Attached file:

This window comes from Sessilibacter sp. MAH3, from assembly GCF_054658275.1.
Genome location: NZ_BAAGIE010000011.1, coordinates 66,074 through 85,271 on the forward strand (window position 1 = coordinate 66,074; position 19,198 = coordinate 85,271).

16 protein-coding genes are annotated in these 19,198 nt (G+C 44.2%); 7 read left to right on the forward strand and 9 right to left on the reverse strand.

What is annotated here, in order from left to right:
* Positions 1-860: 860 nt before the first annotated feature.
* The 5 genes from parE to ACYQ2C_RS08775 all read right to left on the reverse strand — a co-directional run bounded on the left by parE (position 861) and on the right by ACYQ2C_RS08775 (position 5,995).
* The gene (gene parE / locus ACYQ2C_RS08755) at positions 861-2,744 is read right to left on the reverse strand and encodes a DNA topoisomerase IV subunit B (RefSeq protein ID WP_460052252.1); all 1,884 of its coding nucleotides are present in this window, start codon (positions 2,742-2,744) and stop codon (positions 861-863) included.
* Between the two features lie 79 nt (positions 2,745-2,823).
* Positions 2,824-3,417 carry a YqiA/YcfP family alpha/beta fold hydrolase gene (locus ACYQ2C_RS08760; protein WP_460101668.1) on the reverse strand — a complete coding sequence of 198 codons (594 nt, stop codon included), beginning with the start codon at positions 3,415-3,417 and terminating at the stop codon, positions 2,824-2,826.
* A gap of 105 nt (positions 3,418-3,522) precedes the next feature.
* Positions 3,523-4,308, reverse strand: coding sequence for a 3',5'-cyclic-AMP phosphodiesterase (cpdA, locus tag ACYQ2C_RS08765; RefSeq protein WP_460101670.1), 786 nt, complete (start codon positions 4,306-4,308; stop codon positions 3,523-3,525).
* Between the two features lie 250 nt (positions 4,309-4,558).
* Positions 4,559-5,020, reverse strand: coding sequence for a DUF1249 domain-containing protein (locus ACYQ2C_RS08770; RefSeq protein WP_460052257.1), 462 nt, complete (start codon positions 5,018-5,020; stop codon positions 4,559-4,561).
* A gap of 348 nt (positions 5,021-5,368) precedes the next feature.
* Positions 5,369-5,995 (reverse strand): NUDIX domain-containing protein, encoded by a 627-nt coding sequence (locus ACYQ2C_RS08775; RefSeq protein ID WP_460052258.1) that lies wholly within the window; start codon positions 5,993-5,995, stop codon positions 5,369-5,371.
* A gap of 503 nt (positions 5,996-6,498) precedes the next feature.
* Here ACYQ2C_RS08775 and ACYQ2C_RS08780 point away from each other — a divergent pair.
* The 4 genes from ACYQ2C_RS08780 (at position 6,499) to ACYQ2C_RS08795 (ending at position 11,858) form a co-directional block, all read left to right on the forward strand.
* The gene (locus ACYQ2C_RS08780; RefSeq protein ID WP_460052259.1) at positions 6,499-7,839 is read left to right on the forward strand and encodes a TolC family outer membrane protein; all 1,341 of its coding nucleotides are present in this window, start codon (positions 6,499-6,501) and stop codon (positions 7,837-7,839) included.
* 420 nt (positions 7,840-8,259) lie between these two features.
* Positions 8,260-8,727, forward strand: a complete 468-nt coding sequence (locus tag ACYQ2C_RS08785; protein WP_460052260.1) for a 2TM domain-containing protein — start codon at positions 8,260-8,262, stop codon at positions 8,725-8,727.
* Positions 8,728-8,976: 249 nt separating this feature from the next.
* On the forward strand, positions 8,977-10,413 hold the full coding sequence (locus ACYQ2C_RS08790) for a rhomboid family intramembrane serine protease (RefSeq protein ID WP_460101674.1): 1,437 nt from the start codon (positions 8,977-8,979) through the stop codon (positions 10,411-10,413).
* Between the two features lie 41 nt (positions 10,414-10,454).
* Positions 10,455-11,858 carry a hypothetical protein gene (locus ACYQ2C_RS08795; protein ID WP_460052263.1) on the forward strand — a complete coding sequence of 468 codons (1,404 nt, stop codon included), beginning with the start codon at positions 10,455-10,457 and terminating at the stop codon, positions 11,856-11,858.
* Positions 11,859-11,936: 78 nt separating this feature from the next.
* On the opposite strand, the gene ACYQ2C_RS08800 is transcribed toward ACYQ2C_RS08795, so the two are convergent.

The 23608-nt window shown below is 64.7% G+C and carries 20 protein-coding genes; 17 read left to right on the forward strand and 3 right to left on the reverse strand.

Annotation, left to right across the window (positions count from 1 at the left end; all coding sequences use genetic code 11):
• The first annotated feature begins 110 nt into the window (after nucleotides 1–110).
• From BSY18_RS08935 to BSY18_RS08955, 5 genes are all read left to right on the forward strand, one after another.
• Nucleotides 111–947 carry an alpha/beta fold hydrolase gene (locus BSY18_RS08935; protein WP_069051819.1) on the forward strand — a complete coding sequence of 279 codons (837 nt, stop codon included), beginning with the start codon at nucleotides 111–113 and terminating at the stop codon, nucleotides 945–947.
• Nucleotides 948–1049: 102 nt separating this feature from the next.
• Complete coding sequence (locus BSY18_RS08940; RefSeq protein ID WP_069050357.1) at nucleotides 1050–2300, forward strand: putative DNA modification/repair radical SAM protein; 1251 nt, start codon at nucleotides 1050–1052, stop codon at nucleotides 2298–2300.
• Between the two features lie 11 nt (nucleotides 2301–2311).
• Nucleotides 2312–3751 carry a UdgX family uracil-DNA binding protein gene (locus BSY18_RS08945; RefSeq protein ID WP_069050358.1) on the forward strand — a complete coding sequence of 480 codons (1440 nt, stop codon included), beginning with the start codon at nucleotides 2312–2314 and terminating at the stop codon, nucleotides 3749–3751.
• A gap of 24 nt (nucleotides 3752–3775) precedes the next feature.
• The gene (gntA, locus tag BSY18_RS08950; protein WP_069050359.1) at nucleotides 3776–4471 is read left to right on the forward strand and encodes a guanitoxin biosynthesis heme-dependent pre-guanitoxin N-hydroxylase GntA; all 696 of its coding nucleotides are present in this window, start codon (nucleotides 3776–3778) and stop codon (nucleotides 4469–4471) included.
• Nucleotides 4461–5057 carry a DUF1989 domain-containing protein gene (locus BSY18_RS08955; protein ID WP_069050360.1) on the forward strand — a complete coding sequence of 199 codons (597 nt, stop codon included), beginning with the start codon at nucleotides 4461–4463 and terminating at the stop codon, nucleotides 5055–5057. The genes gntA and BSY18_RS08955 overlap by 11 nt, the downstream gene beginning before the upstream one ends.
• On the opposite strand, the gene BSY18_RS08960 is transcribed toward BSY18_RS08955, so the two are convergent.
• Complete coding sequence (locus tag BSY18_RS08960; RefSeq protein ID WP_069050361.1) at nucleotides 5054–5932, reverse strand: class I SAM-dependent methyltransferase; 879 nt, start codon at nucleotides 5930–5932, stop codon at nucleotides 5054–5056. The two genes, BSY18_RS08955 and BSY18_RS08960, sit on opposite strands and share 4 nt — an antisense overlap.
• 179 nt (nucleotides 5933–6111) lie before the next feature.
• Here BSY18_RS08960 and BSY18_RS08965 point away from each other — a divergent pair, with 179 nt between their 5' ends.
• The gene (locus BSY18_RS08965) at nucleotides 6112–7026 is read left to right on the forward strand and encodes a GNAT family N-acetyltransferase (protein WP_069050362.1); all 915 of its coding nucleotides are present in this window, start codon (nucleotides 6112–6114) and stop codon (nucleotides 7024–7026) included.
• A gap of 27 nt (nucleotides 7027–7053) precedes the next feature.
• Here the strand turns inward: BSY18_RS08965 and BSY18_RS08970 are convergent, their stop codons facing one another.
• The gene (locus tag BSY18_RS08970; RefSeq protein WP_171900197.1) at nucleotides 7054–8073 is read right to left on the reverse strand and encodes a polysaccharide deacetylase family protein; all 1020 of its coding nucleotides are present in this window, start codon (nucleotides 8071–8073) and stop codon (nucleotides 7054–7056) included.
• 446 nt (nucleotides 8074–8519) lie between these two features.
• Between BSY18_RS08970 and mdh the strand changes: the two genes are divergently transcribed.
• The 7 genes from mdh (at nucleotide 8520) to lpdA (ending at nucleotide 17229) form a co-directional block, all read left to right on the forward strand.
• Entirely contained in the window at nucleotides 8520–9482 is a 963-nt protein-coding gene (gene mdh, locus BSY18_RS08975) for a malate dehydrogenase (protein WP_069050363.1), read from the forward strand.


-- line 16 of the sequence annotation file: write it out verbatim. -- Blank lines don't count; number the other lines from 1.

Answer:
* A gap of 503 nt (positions 5,996-6,498) precedes the next feature.